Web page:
An Intimate PortraitBook - 2009
George Gershwin lived with purpose and gusto, but with melancholy as well, for he was unable to make a place for himself--no family of his own and no real home in music.
He and his siblings received little love from their mother and no direction from their father. Older brother and lyricist Ira managed to create a home when he married Leonore Strunsky, a hard-edged woman who lived for wealth and status. The closest George came to domesticity was through his longtime relationship with Kay Swift. She was his lover, musical confidante, and fellow composer. But she remained married to another man while he went endlessly from woman to woman. Only in the final hours of his life, when they were separated by a continent, did he realize how much he needed her. Fatally ill, unprotected by (and perhaps estranged from) Ira, he was exiled by Leonore from the house she and the brothers shared, and he died horribly and alone at the age of thirty-eight.
Nor was Gershwin able to find a satisfying musical harbor. For years his songwriting genius could be expressed only in the ephemeral world of show business, as his brilliance as a composer of large-scale works went unrecognized by highbrow music critics. When he resolved this quandary with his opera Porgy and Bess, the critics were unable to understand or validate it. Decades would pass before this, his most ambitious composition, was universally regarded as one of music’s lasting treasures and before his stature as a great composer became secure.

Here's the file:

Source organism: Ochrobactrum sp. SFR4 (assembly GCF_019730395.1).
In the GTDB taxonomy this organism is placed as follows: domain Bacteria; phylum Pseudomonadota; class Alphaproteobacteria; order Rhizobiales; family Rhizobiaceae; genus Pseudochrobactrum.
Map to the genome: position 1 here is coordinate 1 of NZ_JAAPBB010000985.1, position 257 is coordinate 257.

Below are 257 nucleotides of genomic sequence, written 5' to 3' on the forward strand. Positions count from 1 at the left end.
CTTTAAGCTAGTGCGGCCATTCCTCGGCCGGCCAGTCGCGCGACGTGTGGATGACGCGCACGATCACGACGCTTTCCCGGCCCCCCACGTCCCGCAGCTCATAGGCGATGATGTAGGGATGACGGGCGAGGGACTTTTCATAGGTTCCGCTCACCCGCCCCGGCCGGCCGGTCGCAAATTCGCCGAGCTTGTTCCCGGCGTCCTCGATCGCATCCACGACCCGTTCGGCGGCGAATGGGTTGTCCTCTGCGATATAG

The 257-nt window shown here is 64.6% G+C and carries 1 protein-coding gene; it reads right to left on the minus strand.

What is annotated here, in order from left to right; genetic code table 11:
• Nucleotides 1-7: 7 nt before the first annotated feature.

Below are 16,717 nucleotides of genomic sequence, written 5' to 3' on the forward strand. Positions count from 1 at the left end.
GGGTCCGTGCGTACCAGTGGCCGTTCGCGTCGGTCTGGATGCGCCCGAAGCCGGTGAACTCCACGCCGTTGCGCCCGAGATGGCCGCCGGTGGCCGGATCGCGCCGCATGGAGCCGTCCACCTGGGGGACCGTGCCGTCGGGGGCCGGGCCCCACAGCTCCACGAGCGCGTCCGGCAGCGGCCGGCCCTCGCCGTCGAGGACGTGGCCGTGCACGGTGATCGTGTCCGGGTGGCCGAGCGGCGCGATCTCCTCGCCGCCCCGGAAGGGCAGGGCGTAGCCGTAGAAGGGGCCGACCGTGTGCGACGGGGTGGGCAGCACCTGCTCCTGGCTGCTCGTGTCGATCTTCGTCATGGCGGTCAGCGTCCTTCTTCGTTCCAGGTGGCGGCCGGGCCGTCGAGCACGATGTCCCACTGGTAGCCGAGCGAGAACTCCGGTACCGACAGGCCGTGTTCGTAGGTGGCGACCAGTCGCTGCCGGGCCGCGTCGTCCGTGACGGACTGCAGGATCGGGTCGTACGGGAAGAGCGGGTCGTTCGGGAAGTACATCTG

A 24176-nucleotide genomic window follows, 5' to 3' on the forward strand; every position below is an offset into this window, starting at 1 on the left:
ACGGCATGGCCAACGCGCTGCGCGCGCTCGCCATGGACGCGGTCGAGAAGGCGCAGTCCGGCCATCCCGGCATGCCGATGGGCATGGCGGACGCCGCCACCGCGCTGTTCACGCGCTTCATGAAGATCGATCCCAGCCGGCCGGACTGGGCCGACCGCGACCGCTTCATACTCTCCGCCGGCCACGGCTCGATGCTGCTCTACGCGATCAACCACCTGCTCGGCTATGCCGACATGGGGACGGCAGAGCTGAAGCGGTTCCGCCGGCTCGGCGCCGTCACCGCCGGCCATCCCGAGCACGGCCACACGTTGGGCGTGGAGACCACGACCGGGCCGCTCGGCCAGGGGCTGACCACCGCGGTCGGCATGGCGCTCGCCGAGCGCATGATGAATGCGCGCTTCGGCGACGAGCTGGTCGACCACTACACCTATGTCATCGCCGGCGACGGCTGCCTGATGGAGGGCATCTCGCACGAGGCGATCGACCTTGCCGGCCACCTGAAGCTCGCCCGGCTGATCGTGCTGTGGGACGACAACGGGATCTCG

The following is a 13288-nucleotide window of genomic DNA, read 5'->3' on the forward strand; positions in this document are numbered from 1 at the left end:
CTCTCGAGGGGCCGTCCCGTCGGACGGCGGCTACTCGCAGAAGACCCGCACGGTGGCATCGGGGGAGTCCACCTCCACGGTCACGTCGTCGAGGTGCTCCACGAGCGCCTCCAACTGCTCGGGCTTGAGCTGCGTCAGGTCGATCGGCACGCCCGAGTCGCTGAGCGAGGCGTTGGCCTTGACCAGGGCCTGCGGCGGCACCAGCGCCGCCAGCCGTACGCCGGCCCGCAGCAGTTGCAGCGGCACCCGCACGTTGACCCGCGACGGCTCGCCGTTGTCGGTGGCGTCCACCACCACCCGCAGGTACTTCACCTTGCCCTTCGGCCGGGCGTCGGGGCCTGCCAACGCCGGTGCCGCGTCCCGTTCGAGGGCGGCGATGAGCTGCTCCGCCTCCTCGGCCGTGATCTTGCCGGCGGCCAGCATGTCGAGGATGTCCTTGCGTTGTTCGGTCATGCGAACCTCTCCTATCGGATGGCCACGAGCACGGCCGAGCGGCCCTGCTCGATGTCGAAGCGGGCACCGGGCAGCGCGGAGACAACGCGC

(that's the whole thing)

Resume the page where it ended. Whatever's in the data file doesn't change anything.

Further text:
In George Gershwin: An Intimate Portrait, Walter Rimler makes use of fresh sources, including newly discovered letters by Kay Swift as well as correspondence between and interviews with intimates of Ira and Leonore Gershwin. It is written with spirited prose and contains more than two dozen photographs.
Baker & Taylor
SUPERANNO Dynamic and fast-paced, this new biography goes beyond the “known” Gershwin. Focusing on his private life through the use of fresh sources, including newly discovered letters by Kay Swift as well as correspondence between and interviews with intimates of Ira and Leonore Gershwin. It contains more than two dozen photographs.
Rimler, the author of other books on music, provides a biography of American composer and pianist George Gershwin (1898-1937) that contrasts his love for life with his struggles. With little discussion of his childhood and educational training, the book focuses on the period of his rising career from 1925 to his death, chronicling Gershwin's relationship with fellow composer Kay Swift; the composition, performance, and reception of well-known works like Rhapsody in Blue, Porgy and Bess, and An American in Paris; and his career with his brother Ira in Hollywood. The biography draws on newly discovered letters by Kay Swift and correspondence and interviews. Annotation ©2010 Book News, Inc., Portland, OR (booknews.com)